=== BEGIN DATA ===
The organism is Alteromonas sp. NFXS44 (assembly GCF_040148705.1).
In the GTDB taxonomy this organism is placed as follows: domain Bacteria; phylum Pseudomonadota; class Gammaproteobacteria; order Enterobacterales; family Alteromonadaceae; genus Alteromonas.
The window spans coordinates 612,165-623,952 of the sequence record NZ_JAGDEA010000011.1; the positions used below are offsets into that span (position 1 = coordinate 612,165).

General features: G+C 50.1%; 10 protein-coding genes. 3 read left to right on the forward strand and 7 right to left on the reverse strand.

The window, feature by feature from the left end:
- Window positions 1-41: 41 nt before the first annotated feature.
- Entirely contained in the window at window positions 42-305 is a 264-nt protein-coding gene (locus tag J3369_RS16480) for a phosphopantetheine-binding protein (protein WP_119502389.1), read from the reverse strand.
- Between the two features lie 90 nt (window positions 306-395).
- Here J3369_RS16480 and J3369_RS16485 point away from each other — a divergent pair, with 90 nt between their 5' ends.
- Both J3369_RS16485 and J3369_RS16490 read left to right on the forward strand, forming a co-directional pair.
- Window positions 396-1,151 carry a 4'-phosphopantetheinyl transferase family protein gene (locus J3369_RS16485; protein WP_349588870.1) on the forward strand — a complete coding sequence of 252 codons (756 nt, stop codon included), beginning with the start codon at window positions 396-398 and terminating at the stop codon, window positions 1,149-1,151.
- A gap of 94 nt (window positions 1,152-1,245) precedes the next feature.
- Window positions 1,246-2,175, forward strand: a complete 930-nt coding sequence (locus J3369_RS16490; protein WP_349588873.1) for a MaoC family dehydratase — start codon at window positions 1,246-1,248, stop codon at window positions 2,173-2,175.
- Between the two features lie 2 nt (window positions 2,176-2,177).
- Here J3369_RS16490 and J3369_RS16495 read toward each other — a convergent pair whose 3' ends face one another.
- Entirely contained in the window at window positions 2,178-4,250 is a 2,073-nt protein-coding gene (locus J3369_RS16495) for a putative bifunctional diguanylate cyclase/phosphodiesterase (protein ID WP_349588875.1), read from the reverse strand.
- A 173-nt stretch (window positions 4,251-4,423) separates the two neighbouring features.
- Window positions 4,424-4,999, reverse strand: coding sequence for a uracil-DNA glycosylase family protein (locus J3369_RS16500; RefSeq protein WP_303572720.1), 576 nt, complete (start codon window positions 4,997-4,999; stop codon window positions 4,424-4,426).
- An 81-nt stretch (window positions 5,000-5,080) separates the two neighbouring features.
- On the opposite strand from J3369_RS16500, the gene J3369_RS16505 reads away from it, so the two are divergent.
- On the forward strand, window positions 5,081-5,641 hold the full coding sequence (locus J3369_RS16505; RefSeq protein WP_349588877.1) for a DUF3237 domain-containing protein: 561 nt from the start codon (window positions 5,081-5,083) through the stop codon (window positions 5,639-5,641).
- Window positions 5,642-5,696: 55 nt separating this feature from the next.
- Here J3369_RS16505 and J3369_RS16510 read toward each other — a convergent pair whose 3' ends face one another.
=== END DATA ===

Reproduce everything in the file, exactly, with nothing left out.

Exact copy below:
The organism is Alteromonas sp. NFXS44 (assembly GCF_040148705.1).
In the GTDB taxonomy this organism is placed as follows: domain Bacteria; phylum Pseudomonadota; class Gammaproteobacteria; order Enterobacterales; family Alteromonadaceae; genus Alteromonas.
The window spans coordinates 612,165-623,952 of the sequence record NZ_JAGDEA010000011.1; the positions used below are offsets into that span (position 1 = coordinate 612,165).

General features: G+C 50.1%; 10 protein-coding genes. 3 read left to right on the forward strand and 7 right to left on the reverse strand.

The window, feature by feature from the left end:
- Window positions 1-41: 41 nt before the first annotated feature.
- Entirely contained in the window at window positions 42-305 is a 264-nt protein-coding gene (locus tag J3369_RS16480) for a phosphopantetheine-binding protein (protein WP_119502389.1), read from the reverse strand.
- Between the two features lie 90 nt (window positions 306-395).
- Here J3369_RS16480 and J3369_RS16485 point away from each other — a divergent pair, with 90 nt between their 5' ends.
- Both J3369_RS16485 and J3369_RS16490 read left to right on the forward strand, forming a co-directional pair.
- Window positions 396-1,151 carry a 4'-phosphopantetheinyl transferase family protein gene (locus J3369_RS16485; protein WP_349588870.1) on the forward strand — a complete coding sequence of 252 codons (756 nt, stop codon included), beginning with the start codon at window positions 396-398 and terminating at the stop codon, window positions 1,149-1,151.
- A gap of 94 nt (window positions 1,152-1,245) precedes the next feature.
- Window positions 1,246-2,175, forward strand: a complete 930-nt coding sequence (locus J3369_RS16490; protein WP_349588873.1) for a MaoC family dehydratase — start codon at window positions 1,246-1,248, stop codon at window positions 2,173-2,175.
- Between the two features lie 2 nt (window positions 2,176-2,177).
- Here J3369_RS16490 and J3369_RS16495 read toward each other — a convergent pair whose 3' ends face one another.
- Entirely contained in the window at window positions 2,178-4,250 is a 2,073-nt protein-coding gene (locus J3369_RS16495) for a putative bifunctional diguanylate cyclase/phosphodiesterase (protein ID WP_349588875.1), read from the reverse strand.
- A 173-nt stretch (window positions 4,251-4,423) separates the two neighbouring features.
- Window positions 4,424-4,999, reverse strand: coding sequence for a uracil-DNA glycosylase family protein (locus J3369_RS16500; RefSeq protein WP_303572720.1), 576 nt, complete (start codon window positions 4,997-4,999; stop codon window positions 4,424-4,426).
- An 81-nt stretch (window positions 5,000-5,080) separates the two neighbouring features.
- On the opposite strand from J3369_RS16500, the gene J3369_RS16505 reads away from it, so the two are divergent.
- On the forward strand, window positions 5,081-5,641 hold the full coding sequence (locus J3369_RS16505; RefSeq protein WP_349588877.1) for a DUF3237 domain-containing protein: 561 nt from the start codon (window positions 5,081-5,083) through the stop codon (window positions 5,639-5,641).
- Window positions 5,642-5,696: 55 nt separating this feature from the next.
- Here J3369_RS16505 and J3369_RS16510 read toward each other — a convergent pair whose 3' ends face one another.